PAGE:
Community Politics

Police brutality will strengthen people’s resolve: MDC Alliance

Protests
Protesters who had gathered in Harare awaiting the High Court verdict on the planned demonstration were violently dispersed by the police when they had started to sing and dance after permission to march was not granted.
MDC Alliance lawyers had lodged an application against the police prohibition order banning the demonstration. MDC Spokesperson Daniel Molokele said the lawyers had expressed total shock and were of the view that the judgment was riddled with political interference.
Meanwhile in Harare Central Business District, heavily armed police had cordoned off all the major roads leading into the city centre.
“The regime has also deployed a huge police contingent at both the Africa Unity Square and the MDC headquarters. The desperate efforts by the regime will NOT stop the people of Zimbabwe from expressing themselves in a peaceful manner. Preparations continue for the other already planned people’s marches in Bulawayo, Gweru, Mutare and Masvingo. The time has come for the people of Zimbabwe to take charge of their future and democratic destiny,” Molokele said.
On the streets of Harare, MDC youth leader, Cecilia Chimbiri, speaking to a NewsDay journalist said the youths would not be stopped by any form of harassment or intimidation but would continue with their protests until the government delivers on its promises for a better life for all.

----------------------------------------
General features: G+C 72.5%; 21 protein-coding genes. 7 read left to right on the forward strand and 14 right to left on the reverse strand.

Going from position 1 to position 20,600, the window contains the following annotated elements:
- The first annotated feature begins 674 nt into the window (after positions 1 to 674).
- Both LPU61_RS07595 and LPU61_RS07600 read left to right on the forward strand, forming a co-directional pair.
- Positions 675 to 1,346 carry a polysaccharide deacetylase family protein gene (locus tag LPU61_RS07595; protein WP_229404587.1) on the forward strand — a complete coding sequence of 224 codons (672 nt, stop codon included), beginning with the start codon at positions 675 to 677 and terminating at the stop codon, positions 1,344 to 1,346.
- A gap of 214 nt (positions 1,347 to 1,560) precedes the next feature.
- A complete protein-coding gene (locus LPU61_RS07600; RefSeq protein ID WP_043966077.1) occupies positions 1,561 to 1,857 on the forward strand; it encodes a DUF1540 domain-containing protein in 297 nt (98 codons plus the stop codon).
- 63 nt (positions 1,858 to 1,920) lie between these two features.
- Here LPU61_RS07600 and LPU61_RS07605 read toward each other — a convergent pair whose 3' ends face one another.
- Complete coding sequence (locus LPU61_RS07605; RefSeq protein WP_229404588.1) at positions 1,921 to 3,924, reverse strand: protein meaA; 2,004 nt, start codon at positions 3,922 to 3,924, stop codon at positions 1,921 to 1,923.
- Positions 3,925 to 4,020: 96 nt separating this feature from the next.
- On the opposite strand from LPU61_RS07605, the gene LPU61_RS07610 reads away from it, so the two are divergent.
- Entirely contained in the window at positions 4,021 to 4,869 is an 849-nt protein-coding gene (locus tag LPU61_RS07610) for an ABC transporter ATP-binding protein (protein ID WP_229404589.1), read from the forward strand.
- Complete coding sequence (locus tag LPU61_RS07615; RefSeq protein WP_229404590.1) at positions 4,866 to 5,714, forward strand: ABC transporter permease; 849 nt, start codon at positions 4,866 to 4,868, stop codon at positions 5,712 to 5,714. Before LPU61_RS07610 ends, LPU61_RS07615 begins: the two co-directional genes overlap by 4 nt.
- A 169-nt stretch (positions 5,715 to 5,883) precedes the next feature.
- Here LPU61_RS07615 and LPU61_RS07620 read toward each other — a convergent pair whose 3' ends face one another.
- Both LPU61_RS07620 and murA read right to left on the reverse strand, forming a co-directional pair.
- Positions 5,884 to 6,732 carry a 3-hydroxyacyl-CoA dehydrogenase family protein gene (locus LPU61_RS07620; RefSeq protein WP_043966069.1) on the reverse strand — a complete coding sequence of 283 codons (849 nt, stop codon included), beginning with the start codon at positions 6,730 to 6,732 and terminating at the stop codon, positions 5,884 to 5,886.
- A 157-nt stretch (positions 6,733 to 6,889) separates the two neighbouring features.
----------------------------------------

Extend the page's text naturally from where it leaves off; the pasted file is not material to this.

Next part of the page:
On the  other hand, the United States Embassy in Zimbabwe expressed its deep concern over the abduction, assault, and torture of civil society and opposition leaders in advance of today’s demonstration.

“The Government of Zimbabwe bears the responsibility to ensure the safety of its citizens under its constitution.  We welcome the Zimbabwean government’s commitment to investigate these crimes and to bring those responsible to justice.  We encourage those Zimbabweans who wish to seek redress before their government to do so peacefully.

“The ongoing polarisation in Zimbabwean society, as identified by the Motlanthe Commission and the Zimbabwe Council of Churches, underscores the urgent need for a broad-based and inclusive national dialogue.  Such a dialogue, coupled with political and economic reforms, holds the promise of a more prosperous and successful Zimbabwe,” the US Embassy said in a statement.

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Byron Adonis Mutingwende